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The one thing you need to know about cover letters when applying for a banking job

What happens to cover letters

What happens to cover letters

So, you’re applying for a banking job? So, you’ve spent long hours crafting a beautiful covering letter?

You have probably wasted a little of your life. Banking recruiters tell us they read cover letters almost never.

“A cover letter is just a PR exercise from candidates,” says Christian Robbins, director of banking search firm Cherry Bull. “I very rarely read all that stuff about someone being a ‘smart, ambitious trader,’ it’s just a waste of time. I look at the CV and if I like them, I’ll find that stuff out in the interview.”

“I’ll be honest with you, I never really read a cover letter,” says David Schwartz, a former head of recruitment at Goldman Sachs and banking headhunter in New York City. “When I get a resume and a cover letter, I’ll always read the resume first. I don’t really pay much attention to the letter.”

The head of recruitment at a European bank in London confessed that she ignores almost all cover letters too. “Cover letters are about self-promotion and are of very little use to an employer. Candidates spend hours and hours on them and they add very little value. We’d much rather look at an individual’s current situation via their CV,” she says.

(Related articles:

How to make hundreds of banking headhunters hunt you down

The small touches that will make banking recruiters love and remember you

Dangerous questions to ask when you interview at Barclays, BNP, RBS, Credit Suisse or UBS)

This doesn’t mean that you should drop the cover letter entirely. Recruiters say you will still need it as a formality, just don’t shed blood over it – it will almost certainly be ignored. Your real effort needs to be saved for crafting a fine financial services CV. 

The only situation when it’s worth sweating over a cover letter

This isn’t to say that it’s always advisable to scrimp on the cover letter. If you’re a student and you’re applying to a bank that demands a cover letter as part of the application process, then the cover letter will be extremely important and will merit hours of gruelling labour.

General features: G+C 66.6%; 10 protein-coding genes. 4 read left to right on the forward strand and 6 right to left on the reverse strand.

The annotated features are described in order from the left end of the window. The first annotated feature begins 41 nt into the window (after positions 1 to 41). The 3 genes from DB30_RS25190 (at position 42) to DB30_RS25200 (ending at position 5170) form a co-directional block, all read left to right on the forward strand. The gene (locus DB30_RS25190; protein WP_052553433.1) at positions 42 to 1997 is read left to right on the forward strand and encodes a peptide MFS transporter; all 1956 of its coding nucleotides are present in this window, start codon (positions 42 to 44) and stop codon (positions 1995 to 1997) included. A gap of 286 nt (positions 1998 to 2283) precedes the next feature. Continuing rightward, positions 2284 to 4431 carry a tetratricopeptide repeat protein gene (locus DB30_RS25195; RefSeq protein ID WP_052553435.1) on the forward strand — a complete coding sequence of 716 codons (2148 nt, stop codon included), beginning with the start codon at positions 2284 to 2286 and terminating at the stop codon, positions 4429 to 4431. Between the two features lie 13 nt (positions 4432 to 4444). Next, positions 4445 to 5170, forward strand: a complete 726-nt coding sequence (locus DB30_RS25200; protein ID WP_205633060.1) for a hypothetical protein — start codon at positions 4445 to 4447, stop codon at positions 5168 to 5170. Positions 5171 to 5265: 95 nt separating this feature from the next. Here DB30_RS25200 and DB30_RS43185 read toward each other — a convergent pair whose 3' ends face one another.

“Some banks ask for detailed cover letter in place of the online graduate application form,” says Victoria McLean, managing director of City CV. “In this case, graduates needs to demonstrate very clearly what their motivations are to work in that particular role for that particular bank. They need to say something original – not something they’ve ripped from the bank’s website. It’s worth putting a lot of time into.”

 

 

 

Comments (3)

Comments
  1. Once again recruiters prove how unprofessional and useless they are. I have a friend who got a job with a world-famous architect thanks to an appropriate quote (of a poet) in the presentation letter. Cover letters are revelatory, a specular image of ones’ soul. Going into the “mechanics” of a CV tells you nothing, as 90% of times they are relevant to the advertised job anyway. They seek the devil in the remaining 10% detail, completely overlooking the raw potential.
    Zero vision, zero competence.
    And poor us job seekers.

  2. Why recruiters focus on cover letters not on the experience of the applicants. The job knwledge earned for so many years.

  3. Further evidence of how whimsical the recruiting process can be at times. Applicants seeking to get an interview should understand the role that luck plays.

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